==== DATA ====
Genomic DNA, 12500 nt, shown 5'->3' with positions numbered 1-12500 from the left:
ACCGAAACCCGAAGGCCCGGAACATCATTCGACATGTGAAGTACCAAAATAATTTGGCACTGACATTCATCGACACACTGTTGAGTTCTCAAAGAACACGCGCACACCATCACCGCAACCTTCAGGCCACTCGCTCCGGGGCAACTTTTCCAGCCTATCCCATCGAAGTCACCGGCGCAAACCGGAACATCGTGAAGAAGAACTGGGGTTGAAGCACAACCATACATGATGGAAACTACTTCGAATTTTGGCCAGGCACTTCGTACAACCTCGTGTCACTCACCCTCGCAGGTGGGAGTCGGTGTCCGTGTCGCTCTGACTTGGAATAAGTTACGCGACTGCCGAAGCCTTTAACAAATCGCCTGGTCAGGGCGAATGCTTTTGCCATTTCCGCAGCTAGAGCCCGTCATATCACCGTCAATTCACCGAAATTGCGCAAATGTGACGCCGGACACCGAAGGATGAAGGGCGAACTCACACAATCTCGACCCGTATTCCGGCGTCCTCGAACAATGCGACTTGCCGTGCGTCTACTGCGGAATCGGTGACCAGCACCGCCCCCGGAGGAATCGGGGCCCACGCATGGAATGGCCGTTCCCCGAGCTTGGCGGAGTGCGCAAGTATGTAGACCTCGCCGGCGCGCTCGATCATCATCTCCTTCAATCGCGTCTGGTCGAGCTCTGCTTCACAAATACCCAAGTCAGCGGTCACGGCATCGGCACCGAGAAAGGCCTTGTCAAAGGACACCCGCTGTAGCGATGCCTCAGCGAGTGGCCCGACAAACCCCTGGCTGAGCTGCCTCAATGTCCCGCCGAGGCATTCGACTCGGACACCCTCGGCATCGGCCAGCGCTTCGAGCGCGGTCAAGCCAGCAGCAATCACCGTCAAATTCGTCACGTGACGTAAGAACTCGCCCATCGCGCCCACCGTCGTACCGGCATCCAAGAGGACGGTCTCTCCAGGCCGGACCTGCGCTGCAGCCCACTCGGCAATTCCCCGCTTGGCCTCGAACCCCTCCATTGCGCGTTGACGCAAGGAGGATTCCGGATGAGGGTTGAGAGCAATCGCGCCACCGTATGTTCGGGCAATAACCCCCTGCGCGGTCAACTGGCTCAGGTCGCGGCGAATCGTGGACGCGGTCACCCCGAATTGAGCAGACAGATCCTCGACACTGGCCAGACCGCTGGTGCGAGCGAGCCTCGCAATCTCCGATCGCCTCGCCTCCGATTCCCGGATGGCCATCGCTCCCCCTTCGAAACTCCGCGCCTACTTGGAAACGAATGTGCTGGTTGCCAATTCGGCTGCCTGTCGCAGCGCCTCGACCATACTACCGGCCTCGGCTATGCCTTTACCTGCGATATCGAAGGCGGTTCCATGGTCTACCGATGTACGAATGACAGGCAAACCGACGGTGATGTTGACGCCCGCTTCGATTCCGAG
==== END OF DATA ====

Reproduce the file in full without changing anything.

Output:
Genomic DNA, 12500 nt, shown 5'->3' with positions numbered 1-12500 from the left:
ACCGAAACCCGAAGGCCCGGAACATCATTCGACATGTGAAGTACCAAAATAATTTGGCACTGACATTCATCGACACACTGTTGAGTTCTCAAAGAACACGCGCACACCATCACCGCAACCTTCAGGCCACTCGCTCCGGGGCAACTTTTCCAGCCTATCCCATCGAAGTCACCGGCGCAAACCGGAACATCGTGAAGAAGAACTGGGGTTGAAGCACAACCATACATGATGGAAACTACTTCGAATTTTGGCCAGGCACTTCGTACAACCTCGTGTCACTCACCCTCGCAGGTGGGAGTCGGTGTCCGTGTCGCTCTGACTTGGAATAAGTTACGCGACTGCCGAAGCCTTTAACAAATCGCCTGGTCAGGGCGAATGCTTTTGCCATTTCCGCAGCTAGAGCCCGTCATATCACCGTCAATTCACCGAAATTGCGCAAATGTGACGCCGGACACCGAAGGATGAAGGGCGAACTCACACAATCTCGACCCGTATTCCGGCGTCCTCGAACAATGCGACTTGCCGTGCGTCTACTGCGGAATCGGTGACCAGCACCGCCCCCGGAGGAATCGGGGCCCACGCATGGAATGGCCGTTCCCCGAGCTTGGCGGAGTGCGCAAGTATGTAGACCTCGCCGGCGCGCTCGATCATCATCTCCTTCAATCGCGTCTGGTCGAGCTCTGCTTCACAAATACCCAAGTCAGCGGTCACGGCATCGGCACCGAGAAAGGCCTTGTCAAAGGACACCCGCTGTAGCGATGCCTCAGCGAGTGGCCCGACAAACCCCTGGCTGAGCTGCCTCAATGTCCCGCCGAGGCATTCGACTCGGACACCCTCGGCATCGGCCAGCGCTTCGAGCGCGGTCAAGCCAGCAGCAATCACCGTCAAATTCGTCACGTGACGTAAGAACTCGCCCATCGCGCCCACCGTCGTACCGGCATCCAAGAGGACGGTCTCTCCAGGCCGGACCTGCGCTGCAGCCCACTCGGCAATTCCCCGCTTGGCCTCGAACCCCTCCATTGCGCGTTGACGCAAGGAGGATTCCGGATGAGGGTTGAGAGCAATCGCGCCACCGTATGTTCGGGCAATAACCCCCTGCGCGGTCAACTGGCTCAGGTCGCGGCGAATCGTGGACGCGGTCACCCCGAATTGAGCAGACAGATCCTCGACACTGGCCAGACCGCTGGTGCGAGCGAGCCTCGCAATCTCCGATCGCCTCGCCTCCGATTCCCGGATGGCCATCGCTCCCCCTTCGAAACTCCGCGCCTACTTGGAAACGAATGTGCTGGTTGCCAATTCGGCTGCCTGTCGCAGCGCCTCGACCATACTACCGGCCTCGGCTATGCCTTTACCTGCGATATCGAAGGCGGTTCCATGGTCTACCGATGTACGAATGACAGGCAAACCGACGGTGATGTTGACGCCCGCTTCGATTCCGAG